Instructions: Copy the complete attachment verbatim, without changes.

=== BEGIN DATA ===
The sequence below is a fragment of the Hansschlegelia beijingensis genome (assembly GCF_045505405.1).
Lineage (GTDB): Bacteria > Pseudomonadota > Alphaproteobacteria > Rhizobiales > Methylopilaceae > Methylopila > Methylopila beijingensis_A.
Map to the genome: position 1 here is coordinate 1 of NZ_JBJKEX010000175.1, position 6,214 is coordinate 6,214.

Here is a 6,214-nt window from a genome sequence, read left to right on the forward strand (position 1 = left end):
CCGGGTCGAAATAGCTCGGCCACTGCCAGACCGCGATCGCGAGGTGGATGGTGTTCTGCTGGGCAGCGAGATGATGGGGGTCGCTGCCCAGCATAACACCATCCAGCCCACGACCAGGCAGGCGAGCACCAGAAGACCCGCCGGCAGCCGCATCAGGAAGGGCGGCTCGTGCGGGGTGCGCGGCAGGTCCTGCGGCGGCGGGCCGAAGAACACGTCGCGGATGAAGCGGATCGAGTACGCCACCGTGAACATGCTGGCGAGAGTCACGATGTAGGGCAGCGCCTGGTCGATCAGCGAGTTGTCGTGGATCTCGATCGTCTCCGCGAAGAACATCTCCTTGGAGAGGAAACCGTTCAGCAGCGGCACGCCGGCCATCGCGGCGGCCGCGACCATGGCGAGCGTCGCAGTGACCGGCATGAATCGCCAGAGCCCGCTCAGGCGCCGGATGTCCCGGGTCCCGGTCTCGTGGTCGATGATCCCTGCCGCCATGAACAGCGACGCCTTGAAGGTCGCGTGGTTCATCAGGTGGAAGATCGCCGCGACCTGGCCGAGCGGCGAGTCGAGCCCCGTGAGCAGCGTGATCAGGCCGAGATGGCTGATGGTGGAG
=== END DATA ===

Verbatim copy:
The sequence below is a fragment of the Hansschlegelia beijingensis genome (assembly GCF_045505405.1).
Lineage (GTDB): Bacteria > Pseudomonadota > Alphaproteobacteria > Rhizobiales > Methylopilaceae > Methylopila > Methylopila beijingensis_A.
Map to the genome: position 1 here is coordinate 1 of NZ_JBJKEX010000175.1, position 6,214 is coordinate 6,214.

Here is a 6,214-nt window from a genome sequence, read left to right on the forward strand (position 1 = left end):
CCGGGTCGAAATAGCTCGGCCACTGCCAGACCGCGATCGCGAGGTGGATGGTGTTCTGCTGGGCAGCGAGATGATGGGGGTCGCTGCCCAGCATAACACCATCCAGCCCACGACCAGGCAGGCGAGCACCAGAAGACCCGCCGGCAGCCGCATCAGGAAGGGCGGCTCGTGCGGGGTGCGCGGCAGGTCCTGCGGCGGCGGGCCGAAGAACACGTCGCGGATGAAGCGGATCGAGTACGCCACCGTGAACATGCTGGCGAGAGTCACGATGTAGGGCAGCGCCTGGTCGATCAGCGAGTTGTCGTGGATCTCGATCGTCTCCGCGAAGAACATCTCCTTGGAGAGGAAACCGTTCAGCAGCGGCACGCCGGCCATCGCGGCGGCCGCGACCATGGCGAGCGTCGCAGTGACCGGCATGAATCGCCAGAGCCCGCTCAGGCGCCGGATGTCCCGGGTCCCGGTCTCGTGGTCGATGATCCCTGCCGCCATGAACAGCGACGCCTTGAAGGTCGCGTGGTTCATCAGGTGGAAGATCGCCGCGACCTGGCCGAGCGGCGAGTCGAGCCCCGTGAGCAGCGTGATCAGGCCGAGATGGCTGATGGTGGAG